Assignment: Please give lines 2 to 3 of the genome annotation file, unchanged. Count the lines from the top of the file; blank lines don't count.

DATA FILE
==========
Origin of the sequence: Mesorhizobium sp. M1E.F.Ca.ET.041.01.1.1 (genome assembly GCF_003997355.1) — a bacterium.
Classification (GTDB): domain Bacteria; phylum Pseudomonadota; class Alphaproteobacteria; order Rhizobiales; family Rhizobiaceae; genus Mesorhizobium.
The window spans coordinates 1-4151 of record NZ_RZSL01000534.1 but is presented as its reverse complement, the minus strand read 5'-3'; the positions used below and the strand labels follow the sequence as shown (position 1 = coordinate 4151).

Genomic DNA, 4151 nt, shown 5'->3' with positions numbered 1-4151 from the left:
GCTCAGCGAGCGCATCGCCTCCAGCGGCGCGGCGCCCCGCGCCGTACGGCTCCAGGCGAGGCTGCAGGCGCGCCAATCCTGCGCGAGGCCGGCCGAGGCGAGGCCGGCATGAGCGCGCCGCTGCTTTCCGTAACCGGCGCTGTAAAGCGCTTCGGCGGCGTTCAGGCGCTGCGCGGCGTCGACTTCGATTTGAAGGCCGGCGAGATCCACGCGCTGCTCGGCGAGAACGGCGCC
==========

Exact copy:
Classification (GTDB): domain Bacteria; phylum Pseudomonadota; class Alphaproteobacteria; order Rhizobiales; family Rhizobiaceae; genus Mesorhizobium.
The window spans coordinates 1-4151 of record NZ_RZSL01000534.1 but is presented as its reverse complement, the minus strand read 5'-3'; the positions used below and the strand labels follow the sequence as shown (position 1 = coordinate 4151).